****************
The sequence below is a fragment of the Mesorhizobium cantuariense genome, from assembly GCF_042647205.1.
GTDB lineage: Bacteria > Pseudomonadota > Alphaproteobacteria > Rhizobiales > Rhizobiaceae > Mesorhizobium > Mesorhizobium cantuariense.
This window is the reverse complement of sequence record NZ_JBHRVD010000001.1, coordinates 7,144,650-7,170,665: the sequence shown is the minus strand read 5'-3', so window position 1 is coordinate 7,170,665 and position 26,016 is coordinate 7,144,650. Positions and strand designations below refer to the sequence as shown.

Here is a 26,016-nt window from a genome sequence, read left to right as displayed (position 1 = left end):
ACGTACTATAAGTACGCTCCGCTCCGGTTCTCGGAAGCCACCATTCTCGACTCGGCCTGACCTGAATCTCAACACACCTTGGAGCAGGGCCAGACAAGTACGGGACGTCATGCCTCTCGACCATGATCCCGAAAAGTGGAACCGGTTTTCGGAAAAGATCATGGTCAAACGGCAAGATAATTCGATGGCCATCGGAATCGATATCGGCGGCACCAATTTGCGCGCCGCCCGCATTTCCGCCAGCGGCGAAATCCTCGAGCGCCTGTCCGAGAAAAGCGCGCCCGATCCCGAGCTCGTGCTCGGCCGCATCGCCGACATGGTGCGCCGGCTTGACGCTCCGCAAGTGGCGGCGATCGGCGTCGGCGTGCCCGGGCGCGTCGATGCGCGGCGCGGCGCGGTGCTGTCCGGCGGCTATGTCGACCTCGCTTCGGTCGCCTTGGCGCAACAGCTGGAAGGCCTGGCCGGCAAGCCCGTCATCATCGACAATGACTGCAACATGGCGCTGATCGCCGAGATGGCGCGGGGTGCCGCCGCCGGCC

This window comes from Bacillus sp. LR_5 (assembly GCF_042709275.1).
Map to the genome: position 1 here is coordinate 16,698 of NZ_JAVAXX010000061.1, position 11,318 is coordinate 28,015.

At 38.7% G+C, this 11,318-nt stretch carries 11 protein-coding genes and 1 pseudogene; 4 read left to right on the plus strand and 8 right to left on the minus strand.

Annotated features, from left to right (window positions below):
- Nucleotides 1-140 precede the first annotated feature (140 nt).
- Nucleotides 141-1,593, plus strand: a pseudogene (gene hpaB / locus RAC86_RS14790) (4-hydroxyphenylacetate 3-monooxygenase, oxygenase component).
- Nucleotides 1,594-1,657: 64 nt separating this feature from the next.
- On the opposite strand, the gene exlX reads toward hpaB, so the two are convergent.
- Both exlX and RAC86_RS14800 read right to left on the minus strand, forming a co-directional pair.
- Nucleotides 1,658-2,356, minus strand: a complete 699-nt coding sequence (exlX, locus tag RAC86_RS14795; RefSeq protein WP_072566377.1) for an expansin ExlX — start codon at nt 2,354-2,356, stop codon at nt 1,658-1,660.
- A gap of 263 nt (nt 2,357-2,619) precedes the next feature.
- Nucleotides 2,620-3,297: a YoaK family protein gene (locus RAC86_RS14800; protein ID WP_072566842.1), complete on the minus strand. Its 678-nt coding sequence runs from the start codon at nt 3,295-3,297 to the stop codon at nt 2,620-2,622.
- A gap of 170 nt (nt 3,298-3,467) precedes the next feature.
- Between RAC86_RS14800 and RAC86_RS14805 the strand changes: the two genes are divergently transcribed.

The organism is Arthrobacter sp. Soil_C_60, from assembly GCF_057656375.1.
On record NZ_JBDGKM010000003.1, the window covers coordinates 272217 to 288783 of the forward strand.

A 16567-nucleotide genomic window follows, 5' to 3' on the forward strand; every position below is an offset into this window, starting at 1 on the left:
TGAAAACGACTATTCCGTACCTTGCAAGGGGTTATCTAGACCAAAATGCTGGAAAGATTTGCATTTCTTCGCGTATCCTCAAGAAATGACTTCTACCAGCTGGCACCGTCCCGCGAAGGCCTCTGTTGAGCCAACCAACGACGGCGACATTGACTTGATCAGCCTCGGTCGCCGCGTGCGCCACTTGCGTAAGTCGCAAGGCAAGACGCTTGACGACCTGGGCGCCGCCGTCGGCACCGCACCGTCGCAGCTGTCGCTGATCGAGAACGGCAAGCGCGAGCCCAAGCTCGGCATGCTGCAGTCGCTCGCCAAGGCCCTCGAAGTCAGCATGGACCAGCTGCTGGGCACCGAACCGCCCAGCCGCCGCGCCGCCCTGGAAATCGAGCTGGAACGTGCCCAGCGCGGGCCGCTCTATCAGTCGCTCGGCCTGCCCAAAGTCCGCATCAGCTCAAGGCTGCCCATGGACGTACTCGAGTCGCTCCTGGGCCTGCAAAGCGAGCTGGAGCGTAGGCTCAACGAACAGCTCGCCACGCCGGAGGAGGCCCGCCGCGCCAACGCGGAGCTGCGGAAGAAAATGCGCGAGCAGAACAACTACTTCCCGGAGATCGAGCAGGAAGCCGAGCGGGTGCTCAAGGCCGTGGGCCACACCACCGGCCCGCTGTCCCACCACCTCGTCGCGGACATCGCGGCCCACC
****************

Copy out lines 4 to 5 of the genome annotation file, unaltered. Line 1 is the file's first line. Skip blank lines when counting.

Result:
Here is a 26,016-nt window from a genome sequence, read left to right as displayed (position 1 = left end):
ACGTACTATAAGTACGCTCCGCTCCGGTTCTCGGAAGCCACCATTCTCGACTCGGCCTGACCTGAATCTCAACACACCTTGGAGCAGGGCCAGACAAGTACGGGACGTCATGCCTCTCGACCATGATCCCGAAAAGTGGAACCGGTTTTCGGAAAAGATCATGGTCAAACGGCAAGATAATTCGATGGCCATCGGAATCGATATCGGCGGCACCAATTTGCGCGCCGCCCGCATTTCCGCCAGCGGCGAAATCCTCGAGCGCCTGTCCGAGAAAAGCGCGCCCGATCCCGAGCTCGTGCTCGGCCGCATCGCCGACATGGTGCGCCGGCTTGACGCTCCGCAAGTGGCGGCGATCGGCGTCGGCGTGCCCGGGCGCGTCGATGCGCGGCGCGGCGCGGTGCTGTCCGGCGGCTATGTCGACCTCGCTTCGGTCGCCTTGGCGCAACAGCTGGAAGGCCTGGCCGGCAAGCCCGTCATCATCGACAATGACTGCAACATGGCGCTGATCGCCGAGATGGCGCGGGGTGCCGCCGCCGGCC